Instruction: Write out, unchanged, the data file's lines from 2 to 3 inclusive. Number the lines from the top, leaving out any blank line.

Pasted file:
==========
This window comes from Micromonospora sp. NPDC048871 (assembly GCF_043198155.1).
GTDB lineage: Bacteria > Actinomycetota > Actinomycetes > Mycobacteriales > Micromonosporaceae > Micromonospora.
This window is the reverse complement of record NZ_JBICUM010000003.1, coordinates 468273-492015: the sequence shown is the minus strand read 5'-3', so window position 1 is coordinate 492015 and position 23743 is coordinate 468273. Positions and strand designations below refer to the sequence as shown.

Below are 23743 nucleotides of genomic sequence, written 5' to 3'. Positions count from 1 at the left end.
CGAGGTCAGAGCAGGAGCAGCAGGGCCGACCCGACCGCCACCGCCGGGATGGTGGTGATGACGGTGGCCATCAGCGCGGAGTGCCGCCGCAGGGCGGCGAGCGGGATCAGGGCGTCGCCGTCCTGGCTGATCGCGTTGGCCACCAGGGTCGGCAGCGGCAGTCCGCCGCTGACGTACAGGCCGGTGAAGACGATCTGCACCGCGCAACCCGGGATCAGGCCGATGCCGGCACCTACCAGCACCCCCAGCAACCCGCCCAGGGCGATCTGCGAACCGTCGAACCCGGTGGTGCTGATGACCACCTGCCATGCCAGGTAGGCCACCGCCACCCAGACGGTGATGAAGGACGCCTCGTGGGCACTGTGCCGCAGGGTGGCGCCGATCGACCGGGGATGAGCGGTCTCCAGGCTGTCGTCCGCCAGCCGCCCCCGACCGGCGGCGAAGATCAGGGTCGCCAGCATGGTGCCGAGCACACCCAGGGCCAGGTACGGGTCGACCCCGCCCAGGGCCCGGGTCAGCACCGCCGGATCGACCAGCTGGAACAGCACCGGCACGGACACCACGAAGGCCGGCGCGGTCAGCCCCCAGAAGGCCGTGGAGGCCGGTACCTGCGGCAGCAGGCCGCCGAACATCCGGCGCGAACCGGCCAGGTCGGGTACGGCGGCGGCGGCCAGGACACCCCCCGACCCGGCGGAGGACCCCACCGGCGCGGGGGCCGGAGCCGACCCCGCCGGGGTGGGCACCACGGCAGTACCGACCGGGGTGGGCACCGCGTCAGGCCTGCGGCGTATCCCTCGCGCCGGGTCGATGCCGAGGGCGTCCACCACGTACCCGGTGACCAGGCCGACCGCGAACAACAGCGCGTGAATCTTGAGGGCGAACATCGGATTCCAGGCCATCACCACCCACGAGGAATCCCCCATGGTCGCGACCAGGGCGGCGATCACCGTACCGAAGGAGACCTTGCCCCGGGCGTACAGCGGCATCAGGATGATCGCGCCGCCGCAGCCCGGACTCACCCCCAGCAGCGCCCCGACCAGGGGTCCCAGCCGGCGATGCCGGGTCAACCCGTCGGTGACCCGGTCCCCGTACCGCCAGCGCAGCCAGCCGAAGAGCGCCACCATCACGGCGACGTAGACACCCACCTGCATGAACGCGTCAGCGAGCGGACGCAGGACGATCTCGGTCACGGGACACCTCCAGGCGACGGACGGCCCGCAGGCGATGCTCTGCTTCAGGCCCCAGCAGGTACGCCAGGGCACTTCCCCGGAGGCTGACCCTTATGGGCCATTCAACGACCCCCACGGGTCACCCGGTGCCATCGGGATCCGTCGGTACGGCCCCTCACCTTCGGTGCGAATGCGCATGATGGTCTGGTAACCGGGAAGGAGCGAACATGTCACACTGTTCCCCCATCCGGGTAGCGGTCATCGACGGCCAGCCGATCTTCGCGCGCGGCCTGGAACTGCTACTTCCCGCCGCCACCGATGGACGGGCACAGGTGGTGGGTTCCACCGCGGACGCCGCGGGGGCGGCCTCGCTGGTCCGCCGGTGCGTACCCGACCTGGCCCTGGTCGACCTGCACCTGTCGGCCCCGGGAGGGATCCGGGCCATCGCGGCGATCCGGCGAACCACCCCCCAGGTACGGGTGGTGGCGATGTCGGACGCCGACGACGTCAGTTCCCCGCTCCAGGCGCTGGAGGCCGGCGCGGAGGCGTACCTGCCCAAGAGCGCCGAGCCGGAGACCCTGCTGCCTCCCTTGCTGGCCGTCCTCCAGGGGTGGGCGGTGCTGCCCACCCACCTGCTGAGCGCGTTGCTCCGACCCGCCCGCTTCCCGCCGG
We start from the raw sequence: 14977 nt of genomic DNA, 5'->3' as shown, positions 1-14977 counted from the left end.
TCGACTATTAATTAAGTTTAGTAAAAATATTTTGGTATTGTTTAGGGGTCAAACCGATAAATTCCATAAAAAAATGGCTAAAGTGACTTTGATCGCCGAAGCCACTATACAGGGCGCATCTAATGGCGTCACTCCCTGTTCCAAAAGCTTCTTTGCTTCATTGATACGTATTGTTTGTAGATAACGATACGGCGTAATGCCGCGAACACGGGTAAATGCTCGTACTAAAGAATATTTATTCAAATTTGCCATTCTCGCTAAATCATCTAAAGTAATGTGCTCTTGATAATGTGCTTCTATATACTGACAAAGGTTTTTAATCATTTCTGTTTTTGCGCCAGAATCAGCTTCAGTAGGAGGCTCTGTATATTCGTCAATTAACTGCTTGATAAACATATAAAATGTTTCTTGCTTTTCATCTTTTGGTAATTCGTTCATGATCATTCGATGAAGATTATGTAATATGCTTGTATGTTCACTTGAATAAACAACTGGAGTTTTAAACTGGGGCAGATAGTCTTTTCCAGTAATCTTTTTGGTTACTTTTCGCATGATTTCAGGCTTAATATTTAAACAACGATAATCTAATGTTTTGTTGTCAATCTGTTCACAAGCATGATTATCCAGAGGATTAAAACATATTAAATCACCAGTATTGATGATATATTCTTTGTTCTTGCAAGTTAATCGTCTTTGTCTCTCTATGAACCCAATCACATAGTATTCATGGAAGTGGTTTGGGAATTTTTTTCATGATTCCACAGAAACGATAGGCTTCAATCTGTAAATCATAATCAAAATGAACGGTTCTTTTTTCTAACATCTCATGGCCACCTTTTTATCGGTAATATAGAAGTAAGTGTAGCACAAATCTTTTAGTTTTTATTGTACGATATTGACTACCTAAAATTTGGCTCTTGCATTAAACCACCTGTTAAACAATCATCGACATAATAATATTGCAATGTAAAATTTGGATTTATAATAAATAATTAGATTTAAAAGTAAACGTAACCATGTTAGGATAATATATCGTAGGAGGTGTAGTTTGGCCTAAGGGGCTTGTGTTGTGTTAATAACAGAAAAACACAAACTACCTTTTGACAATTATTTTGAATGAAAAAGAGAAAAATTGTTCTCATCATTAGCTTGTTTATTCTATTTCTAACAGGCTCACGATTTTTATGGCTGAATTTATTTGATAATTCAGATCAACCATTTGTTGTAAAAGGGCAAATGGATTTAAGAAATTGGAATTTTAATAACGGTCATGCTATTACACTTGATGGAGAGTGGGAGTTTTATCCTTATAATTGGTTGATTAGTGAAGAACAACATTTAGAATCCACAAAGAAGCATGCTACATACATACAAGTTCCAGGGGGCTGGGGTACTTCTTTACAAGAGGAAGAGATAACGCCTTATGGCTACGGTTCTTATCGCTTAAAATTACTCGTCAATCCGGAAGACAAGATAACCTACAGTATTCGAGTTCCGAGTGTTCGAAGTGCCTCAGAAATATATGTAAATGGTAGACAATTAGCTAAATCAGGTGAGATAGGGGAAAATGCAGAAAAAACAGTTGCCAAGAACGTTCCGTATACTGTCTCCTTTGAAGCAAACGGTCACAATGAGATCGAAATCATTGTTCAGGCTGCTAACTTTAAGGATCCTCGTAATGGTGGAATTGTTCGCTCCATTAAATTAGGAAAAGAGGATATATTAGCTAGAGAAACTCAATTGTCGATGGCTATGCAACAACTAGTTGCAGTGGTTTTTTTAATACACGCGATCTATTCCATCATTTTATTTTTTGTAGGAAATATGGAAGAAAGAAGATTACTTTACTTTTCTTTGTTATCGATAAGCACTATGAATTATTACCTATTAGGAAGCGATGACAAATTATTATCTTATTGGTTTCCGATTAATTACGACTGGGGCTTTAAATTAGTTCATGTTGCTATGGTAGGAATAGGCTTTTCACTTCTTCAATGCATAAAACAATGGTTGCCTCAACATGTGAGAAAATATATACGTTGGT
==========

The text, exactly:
GTDB lineage: Bacteria > Actinomycetota > Actinomycetes > Mycobacteriales > Micromonosporaceae > Micromonospora.
This window is the reverse complement of record NZ_JBICUM010000003.1, coordinates 468273-492015: the sequence shown is the minus strand read 5'-3', so window position 1 is coordinate 492015 and position 23743 is coordinate 468273. Positions and strand designations below refer to the sequence as shown.